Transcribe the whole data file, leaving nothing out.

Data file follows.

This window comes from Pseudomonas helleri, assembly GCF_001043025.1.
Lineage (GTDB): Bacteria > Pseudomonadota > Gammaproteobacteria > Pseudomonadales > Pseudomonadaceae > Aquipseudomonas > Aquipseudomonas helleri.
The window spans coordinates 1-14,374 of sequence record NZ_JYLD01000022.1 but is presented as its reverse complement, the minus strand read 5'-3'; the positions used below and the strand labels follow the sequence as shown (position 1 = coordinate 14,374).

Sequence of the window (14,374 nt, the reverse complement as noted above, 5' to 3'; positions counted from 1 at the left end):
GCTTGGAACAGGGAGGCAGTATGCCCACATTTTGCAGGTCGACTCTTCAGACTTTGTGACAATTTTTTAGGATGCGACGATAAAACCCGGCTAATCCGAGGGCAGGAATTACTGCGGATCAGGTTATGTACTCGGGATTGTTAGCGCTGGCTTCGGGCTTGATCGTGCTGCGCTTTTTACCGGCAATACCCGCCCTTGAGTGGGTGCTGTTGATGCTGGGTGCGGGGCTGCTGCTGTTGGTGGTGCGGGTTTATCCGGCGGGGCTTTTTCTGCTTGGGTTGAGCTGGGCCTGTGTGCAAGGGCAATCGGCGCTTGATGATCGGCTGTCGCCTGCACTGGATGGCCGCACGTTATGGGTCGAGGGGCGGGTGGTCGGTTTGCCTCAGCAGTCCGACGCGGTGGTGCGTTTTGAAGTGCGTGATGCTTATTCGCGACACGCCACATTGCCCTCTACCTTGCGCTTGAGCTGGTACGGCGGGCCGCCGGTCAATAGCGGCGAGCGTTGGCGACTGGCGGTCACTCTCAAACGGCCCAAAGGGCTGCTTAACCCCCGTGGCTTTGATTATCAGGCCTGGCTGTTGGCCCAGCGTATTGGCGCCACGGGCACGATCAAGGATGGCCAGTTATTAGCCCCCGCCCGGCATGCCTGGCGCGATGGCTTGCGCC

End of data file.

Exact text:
This window comes from Pseudomonas helleri, assembly GCF_001043025.1.
Lineage (GTDB): Bacteria > Pseudomonadota > Gammaproteobacteria > Pseudomonadales > Pseudomonadaceae > Aquipseudomonas > Aquipseudomonas helleri.
The window spans coordinates 1-14,374 of sequence record NZ_JYLD01000022.1 but is presented as its reverse complement, the minus strand read 5'-3'; the positions used below and the strand labels follow the sequence as shown (position 1 = coordinate 14,374).

Sequence of the window (14,374 nt, the reverse complement as noted above, 5' to 3'; positions counted from 1 at the left end):
GCTTGGAACAGGGAGGCAGTATGCCCACATTTTGCAGGTCGACTCTTCAGACTTTGTGACAATTTTTTAGGATGCGACGATAAAACCCGGCTAATCCGAGGGCAGGAATTACTGCGGATCAGGTTATGTACTCGGGATTGTTAGCGCTGGCTTCGGGCTTGATCGTGCTGCGCTTTTTACCGGCAATACCCGCCCTTGAGTGGGTGCTGTTGATGCTGGGTGCGGGGCTGCTGCTGTTGGTGGTGCGGGTTTATCCGGCGGGGCTTTTTCTGCTTGGGTTGAGCTGGGCCTGTGTGCAAGGGCAATCGGCGCTTGATGATCGGCTGTCGCCTGCACTGGATGGCCGCACGTTATGGGTCGAGGGGCGGGTGGTCGGTTTGCCTCAGCAGTCCGACGCGGTGGTGCGTTTTGAAGTGCGTGATGCTTATTCGCGACACGCCACATTGCCCTCTACCTTGCGCTTGAGCTGGTACGGCGGGCCGCCGGTCAATAGCGGCGAGCGTTGGCGACTGGCGGTCACTCTCAAACGGCCCAAAGGGCTGCTTAACCCCCGTGGCTTTGATTATCAGGCCTGGCTGTTGGCCCAGCGTATTGGCGCCACGGGCACGATCAAGGATGGCCAGTTATTAGCCCCCGCCCGGCATGCCTGGCGCGATGGCTTGCGCC